The Art of Foraging with Sean in the Woods
I remember being absolutely thrilled to go mushroom picking with my grandparents back in Russia. They would always give me a woven basket, a Swiss Army knife (which in retrospect was probably too sharp for my own good), and a bandanna that always made me feel pretty bad ass.
As a kid, my mushroom hunting abilities were that of a truffle pig, and I recall the excitement of finding juicy chanterelles and birch boletes which came hand and hand with the overly dramatic agony of stepping on them. I’ve always enjoyed my adventures in the evergreens. My grandmother’s famous words “It’s not dirt, it’s soil” have shaped my appreciation for the Earth and all that comes from it. Fast forward 20 years, I remain pleasantly surrounded by a community of people who hold similar values when it comes to nature.
Within this community, I’ve had the pleasure of meeting Sean Williams, one of UK’s award-winning Michelin standard chefs, and a passionate forager. Growing up next to a National Trust Woodland, Sean spent many of his childhood days exploring the woods and discovering the wild delights they offer. These days, he’s pushing on as a private hire chef with some of UK’s top names and sharing his childhood passions through Sean-In-The-Woods.
Sean-In-The-Woods is an experience-driven foraging excursion, inclusive of educational methods for outdoor cooking and of course…food. Below is my interview with Sean on the art of foraging.
Our Interview with Sean in the Woods:
What’s your earliest foraging memory?
“My earliest foraging memories are with my grandmother. We would go walking in the mountains of the Garfagnana in Tuscany collecting porcini mushrooms which was what everyone in the village did as soon as the sun came up. It was always almost a race. I was so surprised when I realized that very few people picked them in UK.”Sean Williams
Have you ever eaten something you shouldn’t have?
“Not really, I’m always very cautious when picking or collecting anything. I have accidentally put a spicy hot Russula fungi in a good batch and it turned them all really spicy. Never have I made this mistake again.”Sean Williams
When you’re going foraging, do you know what you’re searching for, or is it spontaneous?
“I don’t often go searching for anything in particular unless I’m collecting something for someone. I think it takes the fun out of it. I love finding new spots and surprising myself.
It makes it exciting. I’d go back to the same areas if I’m in a hurry or want a good yield. I also often revisit the bountiful areas to double check it’s still there during the seasons but still try to discover new areas.”Sean Williams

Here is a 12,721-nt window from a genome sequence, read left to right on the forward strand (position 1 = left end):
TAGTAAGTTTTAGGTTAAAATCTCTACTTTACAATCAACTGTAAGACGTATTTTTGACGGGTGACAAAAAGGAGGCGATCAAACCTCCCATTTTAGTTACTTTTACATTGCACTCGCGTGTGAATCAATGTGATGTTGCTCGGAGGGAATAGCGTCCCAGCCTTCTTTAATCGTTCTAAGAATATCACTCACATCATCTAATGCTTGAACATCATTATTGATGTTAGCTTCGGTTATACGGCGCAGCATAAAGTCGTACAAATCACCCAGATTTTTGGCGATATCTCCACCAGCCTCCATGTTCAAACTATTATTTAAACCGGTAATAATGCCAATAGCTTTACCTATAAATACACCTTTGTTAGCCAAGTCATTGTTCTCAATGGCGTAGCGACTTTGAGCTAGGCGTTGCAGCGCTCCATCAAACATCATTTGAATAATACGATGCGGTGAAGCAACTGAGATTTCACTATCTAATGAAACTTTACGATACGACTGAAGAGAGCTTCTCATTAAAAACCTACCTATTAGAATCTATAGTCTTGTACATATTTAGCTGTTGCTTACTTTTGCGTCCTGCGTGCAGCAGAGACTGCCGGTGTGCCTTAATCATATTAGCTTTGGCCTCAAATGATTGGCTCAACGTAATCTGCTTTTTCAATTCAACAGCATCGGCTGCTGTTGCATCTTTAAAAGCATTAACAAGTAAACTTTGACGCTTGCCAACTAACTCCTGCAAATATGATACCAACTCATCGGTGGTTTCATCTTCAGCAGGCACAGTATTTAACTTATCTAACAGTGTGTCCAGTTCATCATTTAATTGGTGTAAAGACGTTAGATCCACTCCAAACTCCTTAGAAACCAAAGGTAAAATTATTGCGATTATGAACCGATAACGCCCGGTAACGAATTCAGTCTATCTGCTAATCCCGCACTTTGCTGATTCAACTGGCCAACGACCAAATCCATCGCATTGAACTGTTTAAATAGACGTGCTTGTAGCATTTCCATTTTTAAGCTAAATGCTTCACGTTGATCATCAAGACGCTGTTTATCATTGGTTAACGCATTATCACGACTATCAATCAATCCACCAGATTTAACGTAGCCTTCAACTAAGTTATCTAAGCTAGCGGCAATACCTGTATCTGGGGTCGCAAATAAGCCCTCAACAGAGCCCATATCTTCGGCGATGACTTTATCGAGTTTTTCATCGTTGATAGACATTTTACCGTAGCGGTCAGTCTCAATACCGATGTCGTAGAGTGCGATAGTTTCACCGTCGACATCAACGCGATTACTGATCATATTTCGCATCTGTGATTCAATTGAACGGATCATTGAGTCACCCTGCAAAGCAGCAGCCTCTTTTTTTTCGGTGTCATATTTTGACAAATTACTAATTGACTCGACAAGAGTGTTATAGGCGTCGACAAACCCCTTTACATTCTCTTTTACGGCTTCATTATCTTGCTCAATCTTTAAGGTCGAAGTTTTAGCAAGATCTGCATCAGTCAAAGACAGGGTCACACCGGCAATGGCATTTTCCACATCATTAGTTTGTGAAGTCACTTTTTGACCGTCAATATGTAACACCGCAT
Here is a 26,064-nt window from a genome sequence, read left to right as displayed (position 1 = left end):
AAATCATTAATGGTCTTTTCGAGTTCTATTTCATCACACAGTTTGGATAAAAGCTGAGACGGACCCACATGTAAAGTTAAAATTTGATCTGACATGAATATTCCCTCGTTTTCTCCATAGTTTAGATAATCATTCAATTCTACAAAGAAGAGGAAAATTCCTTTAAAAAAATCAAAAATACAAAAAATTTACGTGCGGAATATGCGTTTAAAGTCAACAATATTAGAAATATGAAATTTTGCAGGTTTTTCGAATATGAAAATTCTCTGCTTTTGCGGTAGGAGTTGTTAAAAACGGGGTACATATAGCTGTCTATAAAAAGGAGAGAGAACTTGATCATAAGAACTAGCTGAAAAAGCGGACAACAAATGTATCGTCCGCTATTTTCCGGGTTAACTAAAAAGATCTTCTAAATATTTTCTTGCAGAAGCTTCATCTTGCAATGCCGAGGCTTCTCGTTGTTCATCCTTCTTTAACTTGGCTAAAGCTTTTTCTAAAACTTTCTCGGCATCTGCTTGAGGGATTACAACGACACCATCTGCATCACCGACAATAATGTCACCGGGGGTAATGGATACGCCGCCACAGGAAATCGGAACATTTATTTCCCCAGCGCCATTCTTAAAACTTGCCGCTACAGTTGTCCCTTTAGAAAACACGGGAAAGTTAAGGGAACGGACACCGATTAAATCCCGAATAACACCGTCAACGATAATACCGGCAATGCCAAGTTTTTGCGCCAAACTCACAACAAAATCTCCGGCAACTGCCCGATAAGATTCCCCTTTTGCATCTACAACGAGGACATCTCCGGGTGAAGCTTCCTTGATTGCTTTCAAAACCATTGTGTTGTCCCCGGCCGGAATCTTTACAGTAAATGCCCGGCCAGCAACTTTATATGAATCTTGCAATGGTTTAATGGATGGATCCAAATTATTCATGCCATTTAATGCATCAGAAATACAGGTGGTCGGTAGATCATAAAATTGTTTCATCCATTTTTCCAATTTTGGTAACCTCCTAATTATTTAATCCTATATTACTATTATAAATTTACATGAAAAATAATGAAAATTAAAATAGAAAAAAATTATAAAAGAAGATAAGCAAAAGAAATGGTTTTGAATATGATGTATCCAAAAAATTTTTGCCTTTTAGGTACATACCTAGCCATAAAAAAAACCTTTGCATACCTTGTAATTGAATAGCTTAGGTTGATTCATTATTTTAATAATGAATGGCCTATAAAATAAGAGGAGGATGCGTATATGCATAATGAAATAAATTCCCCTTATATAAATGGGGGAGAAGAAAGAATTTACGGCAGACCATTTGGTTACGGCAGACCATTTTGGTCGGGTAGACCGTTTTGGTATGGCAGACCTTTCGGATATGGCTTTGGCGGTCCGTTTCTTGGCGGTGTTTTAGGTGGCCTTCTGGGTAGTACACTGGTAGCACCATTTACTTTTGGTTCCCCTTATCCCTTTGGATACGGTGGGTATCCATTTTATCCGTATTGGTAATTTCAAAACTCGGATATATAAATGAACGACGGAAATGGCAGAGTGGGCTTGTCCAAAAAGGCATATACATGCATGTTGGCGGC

What’s your favorite time of year for gathering wild ingredients?
“I love foraging in late spring. There is an abundance of beautiful wild foods and the fungi starts to flourish… and they don’t stop! You also start to see all the fruit blossoming so you know it won’t be long until a good harvest. It’s just a real pleasure to escape to the countryside, enjoy the sunshine and natures larder.”Sean Williams
How has foraging shaped your cooking style?
“Foraging has changed the way I look at food shaped my appreciation of where it comes from and when it is in season. I also love to cook things that grow together. I find they often work well together and help you create an imagine in my head.”Sean Williams
When hosting Sean in the Woods events, what’s the most common question from your guests?
“When I do the foraging walks I point out a couple of plants that are edible and for at least the next 5 minutes all I hear is “Sean…can I eat this…..?” To everything we’re walking passed. Eventually we find something in abundance or a group favorite that we decide to collect for a feast.”Sean Williams
What’s your favourite “wild” meal?
“One of my favourite wild meals is so simple and it reminds me of cooking and picking mushrooms with my grandma. We would always have the left over wild mushrooms on toast. So I freshly bake English muffins, and top it with wild mushrooms, wild garlic and a poached egg. It’s such a great way to start the day.
Also the guests love that they cook their own bread and picked the mushrooms they are eating for breakfast and is not even 9 am”Sean Williams